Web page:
The floodgate of the Internet expanded the world of music journalism and criticism in a way William Miller or Lester Bangs (or Crowe) never could have foreseen. I told myself, and my readers, I was “contributing to the conversation” and “being a part of something bigger than myself.” I took Lester’s advice as if he was giving it to me and wrote screeds and odes but never worked hard enough to chase a story or write it any other way than how I wanted. I thought my opinion was important because I had one. 

I kept writing and never stuck to any format, went on and on, and hardly edited myself finding joy in the instant publish button. I wrote briefly for small websites run by folks who found me and told me they liked my writing, but they whittled my voice to a nub. I thought of the advice Lester gives William: “Beware of Rolling Stone magazine. They will change your story, rewrite it, turn it into swill.” 

When I wrote for other people I wasn’t writing what I wanted. It didn’t feel like I was being honest with the reader or with myself. So here I am ten years later, still writing about music online for free. I’m proud of where I landed: at the independent site, Albumism, run by a dad in his Brooklyn apartment. I receive feedback and have made changes to a few pieces but found an editor who celebrates me. I want the reader to explore the way music conjures memory and its visceral landscape. I write for people who would also do anything to reach out and touch sound. I write about how the collective unconscious of a certain song can deliver an undiscovered realm of imagination.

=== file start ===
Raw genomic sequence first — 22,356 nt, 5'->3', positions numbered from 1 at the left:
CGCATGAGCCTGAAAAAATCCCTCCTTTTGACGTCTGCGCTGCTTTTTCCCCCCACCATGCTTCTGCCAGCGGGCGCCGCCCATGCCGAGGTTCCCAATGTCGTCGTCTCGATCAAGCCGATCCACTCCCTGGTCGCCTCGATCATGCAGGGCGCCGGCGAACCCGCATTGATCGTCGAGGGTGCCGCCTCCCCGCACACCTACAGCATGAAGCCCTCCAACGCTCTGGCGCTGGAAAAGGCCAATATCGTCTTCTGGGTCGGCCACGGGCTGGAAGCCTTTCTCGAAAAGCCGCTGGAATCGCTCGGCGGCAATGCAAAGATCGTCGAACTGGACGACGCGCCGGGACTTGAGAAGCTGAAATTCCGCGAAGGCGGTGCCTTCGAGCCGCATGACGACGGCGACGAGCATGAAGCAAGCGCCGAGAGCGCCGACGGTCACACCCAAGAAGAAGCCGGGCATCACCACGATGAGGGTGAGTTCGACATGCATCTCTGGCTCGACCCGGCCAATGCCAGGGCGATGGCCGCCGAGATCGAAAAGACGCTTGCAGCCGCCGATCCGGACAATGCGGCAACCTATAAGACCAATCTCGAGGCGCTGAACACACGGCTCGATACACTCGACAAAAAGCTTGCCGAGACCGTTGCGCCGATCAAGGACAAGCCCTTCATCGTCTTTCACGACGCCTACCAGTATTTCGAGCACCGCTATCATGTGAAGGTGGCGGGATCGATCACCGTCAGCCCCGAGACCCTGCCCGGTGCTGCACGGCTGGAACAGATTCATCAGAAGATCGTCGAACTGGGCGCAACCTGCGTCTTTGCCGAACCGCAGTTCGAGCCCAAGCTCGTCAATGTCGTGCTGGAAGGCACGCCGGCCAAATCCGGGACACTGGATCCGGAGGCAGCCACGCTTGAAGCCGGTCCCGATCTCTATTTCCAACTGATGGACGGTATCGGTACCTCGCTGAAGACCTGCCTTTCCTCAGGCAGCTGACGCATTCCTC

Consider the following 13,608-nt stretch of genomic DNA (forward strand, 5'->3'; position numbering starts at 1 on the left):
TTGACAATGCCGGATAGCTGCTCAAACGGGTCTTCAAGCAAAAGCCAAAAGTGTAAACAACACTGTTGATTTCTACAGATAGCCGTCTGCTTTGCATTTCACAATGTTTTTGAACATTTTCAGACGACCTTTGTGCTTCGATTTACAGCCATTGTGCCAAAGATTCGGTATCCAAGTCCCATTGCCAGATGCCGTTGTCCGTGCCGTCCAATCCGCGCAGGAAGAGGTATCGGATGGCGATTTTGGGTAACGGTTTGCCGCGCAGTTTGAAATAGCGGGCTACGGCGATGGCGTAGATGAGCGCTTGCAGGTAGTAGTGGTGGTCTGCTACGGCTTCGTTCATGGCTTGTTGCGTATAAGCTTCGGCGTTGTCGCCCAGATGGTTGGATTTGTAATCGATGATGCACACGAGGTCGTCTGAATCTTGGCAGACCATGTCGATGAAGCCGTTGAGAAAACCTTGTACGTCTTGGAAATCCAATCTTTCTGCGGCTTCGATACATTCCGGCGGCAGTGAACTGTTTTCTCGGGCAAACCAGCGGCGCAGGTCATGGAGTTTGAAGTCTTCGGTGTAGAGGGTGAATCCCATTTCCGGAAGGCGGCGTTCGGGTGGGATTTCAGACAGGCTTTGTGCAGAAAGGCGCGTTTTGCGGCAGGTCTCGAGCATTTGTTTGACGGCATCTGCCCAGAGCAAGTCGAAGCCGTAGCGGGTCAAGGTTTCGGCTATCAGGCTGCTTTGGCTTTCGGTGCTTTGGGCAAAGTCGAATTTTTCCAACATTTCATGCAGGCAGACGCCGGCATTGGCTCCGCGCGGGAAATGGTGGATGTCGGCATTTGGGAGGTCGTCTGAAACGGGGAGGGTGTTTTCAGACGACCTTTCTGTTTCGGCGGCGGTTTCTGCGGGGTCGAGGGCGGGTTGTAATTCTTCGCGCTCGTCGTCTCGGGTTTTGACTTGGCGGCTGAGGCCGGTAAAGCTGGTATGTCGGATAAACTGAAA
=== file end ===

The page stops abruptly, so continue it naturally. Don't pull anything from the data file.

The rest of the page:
For every music writer I’ve met, and from the journalists I follow closely, I’ve heard and read their admiration for Almost Famous and how it inspired them to sit at the typewriter and write to records too. Twenty years of Almost Famous taught me I am not the only one. I am not special. But the way the music of Almost Famous laid its hands on me has always made me feel so uniquely my own. 

I remember the moment it happened. I was 15 and laying on my bedroom floor between the stereo speakers, Zeppelin spinning on my turntable. With the volume turned as loud as it could go, it was during the bridge on “That’s The Way.” The acoustic guitar winds backwards and I cracked open and started to sizzle right there. 

My stereo is still the center of my living room. I have the same turntable dad bought me in 10th grade. I still have his Joni Mitchell and Steely Dan records and his duster in the original box. After 20 years of Almost Famous so many friends have come and gone. It’s the records that stayed. I still write, but I’m no journalist. I’m just a writer and perhaps, even what Rolling Stone accused William of being: just a fan.